December 25 - 31, 2011: Issue 38

Above:  Entrance to Paragon Cafe By Natalie Broughton 1999. All rights reserved. Others by George Repin, Violet Lily and My Makeup Reviews

by George Repin

Starting as a boy in the 1930’s and later with a growing family, a trip to Katoomba for me was never complete without a visit to The Paragon in Katoomba Street, a few short steps down the hill from the Carrington Hotel.  Whether for a meal, American-style hot waffles with real maple syrup, hot chocolate to warm faces and hands chilled by the cold  winter wind at Echo Point, to feast eyes on the enticing, attractively displayed confectionery made on the premises, or to savour the pervading  aroma of warm pastries fresh from the ovens, it was a “must”.

Established in 1916 and operated by the Simos family The Paragon was a constant in a changing world.  The owner of the business and the “front man” was “Zach” Simos, the first to come to Australia from Kythera, later to be joined by his brothers Peter and George.  George was a master confectioner.

Responsibilities in the business were spread  between family members.  Zacharias was a tall, very impressive figure, quite bald when I knew him, greatly respected in the local community and one of nature’s gentlemen. I came to know him well when I was President of the Catering Trades Organisation of  NSW.  His courtesy, hospitality and kindness to my wife and myself, whenever we visited the restaurant, is something we remember and cherish.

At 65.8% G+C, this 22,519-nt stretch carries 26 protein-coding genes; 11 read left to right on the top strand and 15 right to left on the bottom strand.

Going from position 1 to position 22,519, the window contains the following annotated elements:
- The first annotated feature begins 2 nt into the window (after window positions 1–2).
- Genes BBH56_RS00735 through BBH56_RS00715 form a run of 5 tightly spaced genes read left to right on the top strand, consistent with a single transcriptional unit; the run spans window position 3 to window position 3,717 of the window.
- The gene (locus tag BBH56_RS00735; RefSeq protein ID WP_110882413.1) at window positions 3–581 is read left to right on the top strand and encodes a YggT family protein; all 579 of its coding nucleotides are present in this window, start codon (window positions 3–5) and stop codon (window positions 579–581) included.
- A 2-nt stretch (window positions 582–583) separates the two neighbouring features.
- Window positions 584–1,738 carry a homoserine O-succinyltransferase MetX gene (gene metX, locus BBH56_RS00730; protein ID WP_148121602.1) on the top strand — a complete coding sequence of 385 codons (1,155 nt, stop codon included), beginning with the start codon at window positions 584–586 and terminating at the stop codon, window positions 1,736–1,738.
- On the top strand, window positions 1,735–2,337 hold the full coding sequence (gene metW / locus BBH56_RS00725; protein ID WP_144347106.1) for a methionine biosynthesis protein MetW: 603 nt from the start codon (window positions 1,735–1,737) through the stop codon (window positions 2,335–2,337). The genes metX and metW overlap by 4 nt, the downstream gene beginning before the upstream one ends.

Driving back to Sydney from Dubbo one Saturday, nostalgia drew me to The Paragon.  I was disappointed to find it closed for the day.  The old style shopfront of glass and ornate metal work set above deep blue tiles was unchanged.  Peering through the door I could see the glass cases on each side (filled in my mind’s eye with sweets and hand-dipped chocolates on the right - and cakes, pastries and biscuits on the left).  I remembered the Butter Brazils, the Marzipans and the Vanilla Almonds – all specialties of the house.  Beyond I could see the dark timber loges into which a child could retreat and hide, the dark timber panelling with Grecian figures in bas-relief a major decorative feature in art deco style executed by O.L.Steen, the hanging light fittings characteristic of the time when they were made and, further back, the soda fountain faced with Moruya marble.  Behind the bar was the entrance to a room where private functions were held and the Rotary Club of Katoomba met every Monday evening. The floor of what is now the cocktail lounge was a sprung dance floor when ballroom dancing was all the rage and The Paragon was the place to hold a party.

Because the décor of The Paragon so wonderfully reflects an era, all three rooms have been classified by the National Trust. So many landmarks have gone from country towns over the years, the victims of “progress”.  Hopefully The Paragon will not be one of them.

Footnotes:   1. The Late Justice Theodore Simos of the Supreme Court of New  SouthWales, the son of the Late Zacharias Simos, provided me with  background information in the preparation of this article.
                    2. An entry about Zacharias Theodore (Jack) Simos (1897-1976) appears in the Australian Dictionary of Biography first published in Supplementary Volume 2005. Link Below:

Simos, Zacharias Theodore (Jack) (1897–1976)

Copyright George Repin 2011. All Rights Reserved